At the time the destruction of Surafend was occurring, the YMCA was screening a movie which was watched by many men of the Anzac Mounted Division. On hearing reports about the fighting, the Anzac Mounted Division Headquarters ordered the division to "stand to" with an immediate roll call to be taken and every man's location accounted for at that moment. The result of this roll call was that the location of most Australians were accounted for. In addition to the rolls, police pickets surrounded the village, finding many Australians viewing the burning houses. These were ordered back to their units. No police report indicated the presence of Australian soldiers in the village.[1]

That being so, involvement of Australian soldiers in the massacre at Surafend had been assumed, but never proven. Historian Henry Gullett's volume of the Official History of Australia in the War of 1914–1918 mentioned that New Zealand troops had conducted the massacre and the destruction of the village, but with the "hearty support" and "full sympathy" of the Australians.[3]

In 2009, journalist Paul Daley was researching a book, Beersheba, and discovered an audio recording in the archives of the Australian War Memorial which appeared to indicate that Australian soldiers were more involved than had been previously thought. In the recording, former Light Horseman Ted O'Brien described how he and his comrades had "had a good issue of rum" and "went through [the village] with a bayonet." O'Brien also described the actions he and his fellow soldiers had taken at Surafend as "ungodly" and "a real bad thing."[2] The O'Brien description appears to be contradicted by the police reports and sworn testimony taken within days after the event, making his participation appear more aspirational than literal. The testimony and police reports were transcribed and can be found at the Australian Light Horse Studies Centre Surafend, the massacre, Palestine, 10 December 1918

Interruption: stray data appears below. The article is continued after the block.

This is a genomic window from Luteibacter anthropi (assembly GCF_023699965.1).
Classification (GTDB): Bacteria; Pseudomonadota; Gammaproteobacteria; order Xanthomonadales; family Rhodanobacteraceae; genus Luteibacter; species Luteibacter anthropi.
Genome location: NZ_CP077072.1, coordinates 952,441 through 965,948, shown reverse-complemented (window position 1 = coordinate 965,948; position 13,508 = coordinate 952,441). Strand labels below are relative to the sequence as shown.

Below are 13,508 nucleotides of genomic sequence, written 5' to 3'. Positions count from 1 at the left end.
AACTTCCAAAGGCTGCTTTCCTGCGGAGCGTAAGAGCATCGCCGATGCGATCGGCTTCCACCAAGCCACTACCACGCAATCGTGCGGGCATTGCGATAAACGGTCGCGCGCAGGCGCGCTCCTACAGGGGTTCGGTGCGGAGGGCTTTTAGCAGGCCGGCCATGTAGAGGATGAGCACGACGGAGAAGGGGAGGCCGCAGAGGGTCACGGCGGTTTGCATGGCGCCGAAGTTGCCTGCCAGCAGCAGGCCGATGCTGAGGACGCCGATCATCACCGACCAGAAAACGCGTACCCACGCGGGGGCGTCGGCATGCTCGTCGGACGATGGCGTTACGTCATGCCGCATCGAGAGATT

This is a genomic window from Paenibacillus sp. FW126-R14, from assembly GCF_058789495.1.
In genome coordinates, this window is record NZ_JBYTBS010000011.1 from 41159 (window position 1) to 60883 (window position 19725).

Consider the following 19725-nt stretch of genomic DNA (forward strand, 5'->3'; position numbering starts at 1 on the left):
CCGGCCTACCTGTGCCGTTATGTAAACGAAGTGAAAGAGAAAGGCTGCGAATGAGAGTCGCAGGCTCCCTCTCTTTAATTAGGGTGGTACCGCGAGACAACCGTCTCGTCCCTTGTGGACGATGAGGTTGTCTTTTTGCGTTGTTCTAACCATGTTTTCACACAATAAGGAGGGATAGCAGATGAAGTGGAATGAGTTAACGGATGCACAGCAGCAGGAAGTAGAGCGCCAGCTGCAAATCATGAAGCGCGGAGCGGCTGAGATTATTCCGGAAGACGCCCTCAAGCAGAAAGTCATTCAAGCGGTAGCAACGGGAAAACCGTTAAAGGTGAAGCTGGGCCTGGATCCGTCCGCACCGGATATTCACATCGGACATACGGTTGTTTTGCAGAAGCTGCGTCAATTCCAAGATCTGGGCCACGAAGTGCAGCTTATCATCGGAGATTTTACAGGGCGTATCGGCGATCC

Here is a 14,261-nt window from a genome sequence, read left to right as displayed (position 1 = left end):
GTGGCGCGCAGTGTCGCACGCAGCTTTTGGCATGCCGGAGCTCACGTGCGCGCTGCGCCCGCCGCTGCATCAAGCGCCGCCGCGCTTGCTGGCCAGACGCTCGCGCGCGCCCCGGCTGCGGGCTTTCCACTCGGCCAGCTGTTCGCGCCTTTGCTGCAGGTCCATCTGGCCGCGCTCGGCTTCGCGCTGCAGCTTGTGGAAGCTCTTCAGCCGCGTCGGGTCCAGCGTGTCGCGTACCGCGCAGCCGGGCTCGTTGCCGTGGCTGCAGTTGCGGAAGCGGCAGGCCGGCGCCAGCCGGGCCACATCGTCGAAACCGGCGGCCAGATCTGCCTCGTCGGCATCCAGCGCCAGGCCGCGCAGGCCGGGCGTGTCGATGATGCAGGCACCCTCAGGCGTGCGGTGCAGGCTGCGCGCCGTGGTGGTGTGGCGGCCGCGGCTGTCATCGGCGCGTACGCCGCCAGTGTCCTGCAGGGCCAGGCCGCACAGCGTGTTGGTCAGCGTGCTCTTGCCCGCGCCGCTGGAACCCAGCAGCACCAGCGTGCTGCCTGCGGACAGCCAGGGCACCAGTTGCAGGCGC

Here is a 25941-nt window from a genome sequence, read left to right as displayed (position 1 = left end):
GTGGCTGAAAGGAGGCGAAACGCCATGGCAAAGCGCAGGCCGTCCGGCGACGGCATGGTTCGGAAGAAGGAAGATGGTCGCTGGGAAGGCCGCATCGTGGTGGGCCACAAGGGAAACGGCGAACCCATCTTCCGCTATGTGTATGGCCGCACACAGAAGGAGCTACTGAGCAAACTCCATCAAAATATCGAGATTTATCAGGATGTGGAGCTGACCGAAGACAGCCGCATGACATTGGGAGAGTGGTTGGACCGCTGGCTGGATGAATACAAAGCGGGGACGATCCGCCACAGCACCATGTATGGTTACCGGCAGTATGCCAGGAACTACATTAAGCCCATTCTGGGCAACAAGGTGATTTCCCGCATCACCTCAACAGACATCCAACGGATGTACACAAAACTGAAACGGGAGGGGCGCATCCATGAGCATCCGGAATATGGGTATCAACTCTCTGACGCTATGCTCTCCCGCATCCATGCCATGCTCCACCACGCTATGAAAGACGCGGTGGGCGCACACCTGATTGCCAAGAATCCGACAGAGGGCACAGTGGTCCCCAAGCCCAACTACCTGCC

References[edit]

  1. ^ a b c d e "Surafend, the massacre, Palestine, 10 December 1918/". Australian Light Horse Studies Centre. Retrieved 2009-09-27. 
  2. ^ a b c d e Elliott, Tim: Massacre that stained the Light Horse, The Age, 24 July 2009.
  3. ^ a b c d e f Gullett, H.S. (1923). "XLV" (PDF). Official History of Australia in the War of 1914–1918: Volume VII – The Australian Imperial Force in Sinai and Palestine: 1914 – 1918. Canberra: Australian War Memorial. p. [page needed]. Retrieved 24 July 2009. 
  4. ^ "ALLENBY AND THE ANZACS.". Advocate (Burnie, Tas.: 1890–1954). Burnie, Tas.: National Library of Australia. 26 December 1919. p. 4. Retrieved 14 May 2012. 
  5. ^ Hill, Alec Jeffrey (1978). Chauvel of the Light Horse: a biography of General Sir Harry Chauvel, G.C.M.G., K.C.B. Melbourne: Melbourne University Press. ISBN 0-522-84146-5. 

External links[edit]

Coordinates: 31°57′31″N 34°50′20″E / 31.95861°N 34.83889°E / 31.95861; 34.83889